Bengal and Bihar. In 1690 a factory was established at Sutanuti by Job
Charnock and the zamindari of the three villages of Sutanuti, Kalikata and
Govindpur was acquired by the British (1698). These villages later grew into
the city of Calcutta. The factory at Sutanuti was fortified in 1696 (the British
used the rebellion of Shobha Singh, a zamindar of Burdwan as an excuse to
do this) and this new fortified settlement was named ‘Fort William’ in 1700.
A council with a president for Fort William was created (Sir Charles Eyre
was the first president) and all settlements in Bengal, Bihar and Orissa were
placed under it (1700).
Anglo-Mughal Relations
The relations between the Mughals and the English were marked by the
desire to dominate each other. Initially, Hugli was sacked and war was
declared on the Mughal emperor, Aurangzeb, in 1686 by the English. The
Mughals retaliated by the capture of all English settlements in Bengal (1687).
The British began hostile activities under Sir John Child on the west coast,
seizing Mughal ships and harassing haj pilgrims. The Mughals retaliated by
capturing English factories all over the empire (1688–1689). The British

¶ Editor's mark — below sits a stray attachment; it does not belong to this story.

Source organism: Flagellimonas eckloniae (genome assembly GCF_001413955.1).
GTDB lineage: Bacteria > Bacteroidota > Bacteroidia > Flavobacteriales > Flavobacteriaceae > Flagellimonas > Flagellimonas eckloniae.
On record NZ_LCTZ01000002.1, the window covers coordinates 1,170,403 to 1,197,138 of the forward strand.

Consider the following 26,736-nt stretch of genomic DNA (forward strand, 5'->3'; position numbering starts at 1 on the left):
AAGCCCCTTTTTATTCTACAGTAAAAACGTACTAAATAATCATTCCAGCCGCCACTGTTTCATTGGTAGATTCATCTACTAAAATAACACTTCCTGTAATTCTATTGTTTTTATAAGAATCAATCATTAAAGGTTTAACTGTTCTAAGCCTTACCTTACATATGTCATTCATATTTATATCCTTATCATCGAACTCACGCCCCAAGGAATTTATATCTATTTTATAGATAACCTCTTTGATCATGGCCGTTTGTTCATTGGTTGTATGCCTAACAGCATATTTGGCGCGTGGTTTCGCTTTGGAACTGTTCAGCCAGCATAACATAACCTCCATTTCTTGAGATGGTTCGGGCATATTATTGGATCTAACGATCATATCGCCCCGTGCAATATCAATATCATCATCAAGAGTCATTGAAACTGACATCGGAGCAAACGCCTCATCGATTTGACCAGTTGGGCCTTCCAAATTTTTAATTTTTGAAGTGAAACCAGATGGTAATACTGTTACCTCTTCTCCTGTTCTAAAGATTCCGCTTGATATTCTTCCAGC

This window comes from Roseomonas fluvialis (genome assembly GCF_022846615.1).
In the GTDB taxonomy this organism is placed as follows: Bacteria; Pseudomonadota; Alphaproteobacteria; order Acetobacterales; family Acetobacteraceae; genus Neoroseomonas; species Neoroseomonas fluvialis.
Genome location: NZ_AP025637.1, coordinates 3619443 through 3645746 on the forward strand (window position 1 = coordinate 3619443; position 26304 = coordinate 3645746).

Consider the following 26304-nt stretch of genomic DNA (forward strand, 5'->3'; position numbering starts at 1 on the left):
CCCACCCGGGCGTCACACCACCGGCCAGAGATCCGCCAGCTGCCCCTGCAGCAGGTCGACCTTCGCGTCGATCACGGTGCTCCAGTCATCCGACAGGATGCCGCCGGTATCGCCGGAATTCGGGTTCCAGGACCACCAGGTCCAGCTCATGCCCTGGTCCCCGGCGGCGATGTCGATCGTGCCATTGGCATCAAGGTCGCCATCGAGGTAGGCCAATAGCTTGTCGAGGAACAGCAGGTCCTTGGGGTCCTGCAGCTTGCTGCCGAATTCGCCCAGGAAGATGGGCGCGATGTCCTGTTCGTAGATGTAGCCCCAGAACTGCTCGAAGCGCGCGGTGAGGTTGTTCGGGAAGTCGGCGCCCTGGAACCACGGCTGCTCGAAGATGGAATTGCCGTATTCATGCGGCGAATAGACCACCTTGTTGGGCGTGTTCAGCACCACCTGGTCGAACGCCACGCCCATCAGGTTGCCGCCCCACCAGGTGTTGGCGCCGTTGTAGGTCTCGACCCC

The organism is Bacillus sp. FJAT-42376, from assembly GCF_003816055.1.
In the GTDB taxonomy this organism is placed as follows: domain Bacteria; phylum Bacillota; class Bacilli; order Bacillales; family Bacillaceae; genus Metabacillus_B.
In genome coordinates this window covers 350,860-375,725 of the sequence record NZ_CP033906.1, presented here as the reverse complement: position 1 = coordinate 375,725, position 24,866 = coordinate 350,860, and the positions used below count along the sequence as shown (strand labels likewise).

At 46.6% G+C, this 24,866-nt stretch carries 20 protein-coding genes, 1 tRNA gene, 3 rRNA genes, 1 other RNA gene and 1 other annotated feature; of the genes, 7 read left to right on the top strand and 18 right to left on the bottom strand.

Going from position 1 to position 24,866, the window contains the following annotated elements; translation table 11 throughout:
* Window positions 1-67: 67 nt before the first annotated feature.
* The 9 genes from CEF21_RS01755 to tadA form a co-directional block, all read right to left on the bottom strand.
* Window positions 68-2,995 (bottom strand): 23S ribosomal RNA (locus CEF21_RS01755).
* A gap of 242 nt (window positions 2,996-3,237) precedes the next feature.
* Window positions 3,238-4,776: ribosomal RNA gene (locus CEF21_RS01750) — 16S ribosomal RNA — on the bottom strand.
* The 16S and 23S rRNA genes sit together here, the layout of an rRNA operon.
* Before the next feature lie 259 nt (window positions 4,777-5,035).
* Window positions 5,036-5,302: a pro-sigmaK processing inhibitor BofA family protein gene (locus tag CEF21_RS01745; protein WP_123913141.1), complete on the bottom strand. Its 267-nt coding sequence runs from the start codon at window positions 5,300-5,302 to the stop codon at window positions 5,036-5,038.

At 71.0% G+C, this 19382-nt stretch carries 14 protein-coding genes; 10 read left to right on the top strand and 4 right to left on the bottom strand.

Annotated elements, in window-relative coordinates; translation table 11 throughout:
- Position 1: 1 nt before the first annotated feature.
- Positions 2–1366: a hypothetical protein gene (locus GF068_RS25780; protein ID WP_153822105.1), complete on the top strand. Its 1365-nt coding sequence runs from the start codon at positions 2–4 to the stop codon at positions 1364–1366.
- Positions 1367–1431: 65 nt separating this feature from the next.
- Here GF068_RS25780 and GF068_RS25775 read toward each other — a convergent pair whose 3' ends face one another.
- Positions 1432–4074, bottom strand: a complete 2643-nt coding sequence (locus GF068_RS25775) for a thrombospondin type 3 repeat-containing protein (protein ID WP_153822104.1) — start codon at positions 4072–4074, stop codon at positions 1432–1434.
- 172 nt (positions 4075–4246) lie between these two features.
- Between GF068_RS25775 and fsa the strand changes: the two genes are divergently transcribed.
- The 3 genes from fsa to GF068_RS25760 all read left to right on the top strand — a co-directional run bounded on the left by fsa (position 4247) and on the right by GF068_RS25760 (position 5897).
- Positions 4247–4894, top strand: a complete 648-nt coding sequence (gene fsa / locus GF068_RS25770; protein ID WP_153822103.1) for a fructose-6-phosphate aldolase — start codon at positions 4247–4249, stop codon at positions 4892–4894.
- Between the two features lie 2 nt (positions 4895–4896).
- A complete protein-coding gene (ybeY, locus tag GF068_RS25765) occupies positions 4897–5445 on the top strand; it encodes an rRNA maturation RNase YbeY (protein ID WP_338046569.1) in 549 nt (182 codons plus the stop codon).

finally surrendered but were pardoned by the emperor (1690) and were
granted a farman.
The farman of 1691 granted by Aurangzeb exempted the Company from
payment of customs duties in Bengal in return for an annual payment and a
second one granted by Farukh Siyar in 1717 confirmed the privileges of 1691
and extended them to Gujarat and the Deccan.
Problems of the Company at Home
The Company had to face several problems at home. A rival company by a
group of merchants under Sir William Courten was formed in 1635 and was
granted a licence to trade in the East by Charles I. There was rivalry between
the two companies for a while which was ended with their amalgamation in
1649. The East India Company was transformed into a joint-stock company
by a charter of Cromwell in 1657.
In 1694 the British Parliament passed a resolution giving equal rights to all
Englishmen to trade in the East.